For any one unfamiliar with the term, an SSD is a box that looks, feels, and works like a hard disk drive (HDD) from Seagate, Western Digital, or Toshiba, but with one important difference: The inside has no moving parts. SSDs are made using NAND flash technology which stores bits similarly to the way that an HDD does, but significantly faster for about ten times the price.
A lot of PC enthusiasts see this as a worthwhile way to spend their pay, but the bulk of PC users still hesitate to buy new PCs that offer SSDs rather than HDDs.
But what was most interesting about the Samsung 850 PRO introduction was that it uses a flash technology that heretofore hasn’t seen the light of day. Samsung’s V-NAND is an embodiment of 3D NAND, a technology that the industry knows must inevitably be introduced, but that Samsung’s competition is postponing for the moment. Only Samsung has announced mass production of the technology, giving the company an apparent lead over their competition since V-NAND was first announced last August.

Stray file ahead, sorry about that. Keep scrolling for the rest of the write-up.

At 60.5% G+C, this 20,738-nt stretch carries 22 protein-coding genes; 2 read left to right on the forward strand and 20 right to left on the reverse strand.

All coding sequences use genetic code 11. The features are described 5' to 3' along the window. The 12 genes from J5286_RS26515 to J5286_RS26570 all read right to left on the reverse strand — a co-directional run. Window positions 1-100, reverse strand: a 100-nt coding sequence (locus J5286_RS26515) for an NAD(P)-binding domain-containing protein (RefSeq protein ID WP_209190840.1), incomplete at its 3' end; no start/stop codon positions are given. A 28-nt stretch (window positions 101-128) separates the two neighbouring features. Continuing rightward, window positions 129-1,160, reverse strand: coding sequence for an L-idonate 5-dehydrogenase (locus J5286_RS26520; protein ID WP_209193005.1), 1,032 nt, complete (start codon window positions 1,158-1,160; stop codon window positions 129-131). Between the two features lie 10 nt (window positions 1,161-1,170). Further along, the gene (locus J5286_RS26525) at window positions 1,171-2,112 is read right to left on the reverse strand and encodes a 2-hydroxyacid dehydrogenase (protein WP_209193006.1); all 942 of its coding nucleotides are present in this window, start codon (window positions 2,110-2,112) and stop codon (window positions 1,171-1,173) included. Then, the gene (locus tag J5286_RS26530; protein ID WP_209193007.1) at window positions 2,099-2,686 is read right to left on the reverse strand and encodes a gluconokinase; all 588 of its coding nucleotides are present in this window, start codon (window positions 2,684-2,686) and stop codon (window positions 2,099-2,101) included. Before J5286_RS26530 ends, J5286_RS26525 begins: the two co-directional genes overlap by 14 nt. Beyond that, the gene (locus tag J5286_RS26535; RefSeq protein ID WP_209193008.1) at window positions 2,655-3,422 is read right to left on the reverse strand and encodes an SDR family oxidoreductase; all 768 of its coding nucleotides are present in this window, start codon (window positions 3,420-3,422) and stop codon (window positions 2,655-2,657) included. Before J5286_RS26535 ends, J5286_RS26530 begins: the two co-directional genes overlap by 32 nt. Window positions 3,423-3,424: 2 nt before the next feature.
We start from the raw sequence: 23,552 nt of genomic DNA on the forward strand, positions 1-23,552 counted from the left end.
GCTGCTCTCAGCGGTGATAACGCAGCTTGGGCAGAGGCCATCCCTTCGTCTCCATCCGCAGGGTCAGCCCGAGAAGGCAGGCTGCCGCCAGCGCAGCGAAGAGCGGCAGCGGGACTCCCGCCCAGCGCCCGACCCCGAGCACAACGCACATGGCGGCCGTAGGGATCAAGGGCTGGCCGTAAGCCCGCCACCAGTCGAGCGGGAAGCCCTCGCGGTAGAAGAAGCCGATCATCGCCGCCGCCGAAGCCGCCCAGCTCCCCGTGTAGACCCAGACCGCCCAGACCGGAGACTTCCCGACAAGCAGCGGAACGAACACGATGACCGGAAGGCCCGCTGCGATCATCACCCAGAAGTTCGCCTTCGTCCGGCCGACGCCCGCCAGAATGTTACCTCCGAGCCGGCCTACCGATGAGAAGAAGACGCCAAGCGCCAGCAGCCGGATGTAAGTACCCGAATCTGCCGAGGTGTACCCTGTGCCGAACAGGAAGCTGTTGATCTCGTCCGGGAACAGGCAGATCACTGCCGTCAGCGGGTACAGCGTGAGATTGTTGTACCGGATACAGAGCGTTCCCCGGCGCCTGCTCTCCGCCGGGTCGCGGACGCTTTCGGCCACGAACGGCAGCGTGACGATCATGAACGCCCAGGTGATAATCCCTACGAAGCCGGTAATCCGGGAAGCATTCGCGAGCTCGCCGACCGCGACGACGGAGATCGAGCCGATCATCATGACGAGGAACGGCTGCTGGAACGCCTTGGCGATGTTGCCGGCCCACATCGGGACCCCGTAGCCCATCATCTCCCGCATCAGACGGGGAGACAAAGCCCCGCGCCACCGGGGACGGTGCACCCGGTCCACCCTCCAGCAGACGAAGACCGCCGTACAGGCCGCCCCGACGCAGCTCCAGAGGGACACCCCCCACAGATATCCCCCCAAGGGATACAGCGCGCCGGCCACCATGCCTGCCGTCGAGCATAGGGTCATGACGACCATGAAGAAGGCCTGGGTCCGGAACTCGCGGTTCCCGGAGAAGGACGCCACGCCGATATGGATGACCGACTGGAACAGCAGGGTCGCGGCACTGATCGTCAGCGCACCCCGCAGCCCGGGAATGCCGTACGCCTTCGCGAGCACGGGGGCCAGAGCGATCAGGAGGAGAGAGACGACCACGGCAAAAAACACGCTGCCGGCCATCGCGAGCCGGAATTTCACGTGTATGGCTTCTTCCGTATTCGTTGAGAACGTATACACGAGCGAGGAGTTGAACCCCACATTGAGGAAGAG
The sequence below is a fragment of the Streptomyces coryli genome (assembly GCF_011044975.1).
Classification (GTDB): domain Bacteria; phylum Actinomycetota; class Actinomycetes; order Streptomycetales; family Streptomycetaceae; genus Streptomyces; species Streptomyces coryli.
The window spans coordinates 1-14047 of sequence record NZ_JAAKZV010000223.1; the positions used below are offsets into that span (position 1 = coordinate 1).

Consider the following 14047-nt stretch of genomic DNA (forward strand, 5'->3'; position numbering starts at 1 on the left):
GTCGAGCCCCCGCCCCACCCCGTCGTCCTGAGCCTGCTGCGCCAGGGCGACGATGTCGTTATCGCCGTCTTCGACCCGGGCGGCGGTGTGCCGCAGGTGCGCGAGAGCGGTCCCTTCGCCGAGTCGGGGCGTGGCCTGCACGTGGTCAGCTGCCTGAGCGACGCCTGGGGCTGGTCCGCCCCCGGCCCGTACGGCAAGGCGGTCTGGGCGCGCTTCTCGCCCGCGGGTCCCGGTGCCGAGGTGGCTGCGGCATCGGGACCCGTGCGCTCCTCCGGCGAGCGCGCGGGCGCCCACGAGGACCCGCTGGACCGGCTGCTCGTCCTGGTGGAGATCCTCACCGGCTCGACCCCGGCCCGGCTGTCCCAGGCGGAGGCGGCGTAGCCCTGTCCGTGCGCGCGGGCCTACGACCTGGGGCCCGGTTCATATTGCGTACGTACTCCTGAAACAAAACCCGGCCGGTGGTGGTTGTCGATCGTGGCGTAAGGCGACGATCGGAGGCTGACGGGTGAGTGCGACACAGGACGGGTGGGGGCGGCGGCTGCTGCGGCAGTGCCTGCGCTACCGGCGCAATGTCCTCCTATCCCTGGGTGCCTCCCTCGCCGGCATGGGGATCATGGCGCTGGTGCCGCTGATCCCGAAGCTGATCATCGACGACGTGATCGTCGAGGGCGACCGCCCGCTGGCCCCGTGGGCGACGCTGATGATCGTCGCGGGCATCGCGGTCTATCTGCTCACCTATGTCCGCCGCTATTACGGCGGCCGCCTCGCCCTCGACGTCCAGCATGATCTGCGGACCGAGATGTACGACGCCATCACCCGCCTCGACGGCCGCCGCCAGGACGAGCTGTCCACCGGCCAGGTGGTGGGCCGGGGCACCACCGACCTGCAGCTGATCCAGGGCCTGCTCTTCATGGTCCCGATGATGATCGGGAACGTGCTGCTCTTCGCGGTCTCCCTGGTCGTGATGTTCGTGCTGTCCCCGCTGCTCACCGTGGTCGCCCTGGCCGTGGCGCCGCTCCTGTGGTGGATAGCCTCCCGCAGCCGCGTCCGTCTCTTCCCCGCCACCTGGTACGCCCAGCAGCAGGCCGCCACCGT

This announcement gave Samsung a reputation for being an innovator well ahead of its competition. The only snag in this was that it was impossible to find anyone who had seen any of this product until last week, when Samsung provided reviewers with real V-NAND based SSDs. Samsung announced that these SSDs would become available to the general public within the month.
3D NAND technology is not mature, and it involves myriad manufacturing processes that have never previously been implemented. In a nutshell: I am skeptical that production of this SSD will satisfy demand.
For the moment, though, Samsung can bask in the sunshine of some very glowing reviews of its new SSDs, and the notion that consumers and investors are likely to value the company as a leader ahead of its competition. It appears, though, that the investment community is not taking this announcement all that seriously. There was no negative response from this announcement in either Micron’s or SanDisk's stock prices, which would have undergone a sell-off had the investment community considered V-NAND a real threat to these companies’ business.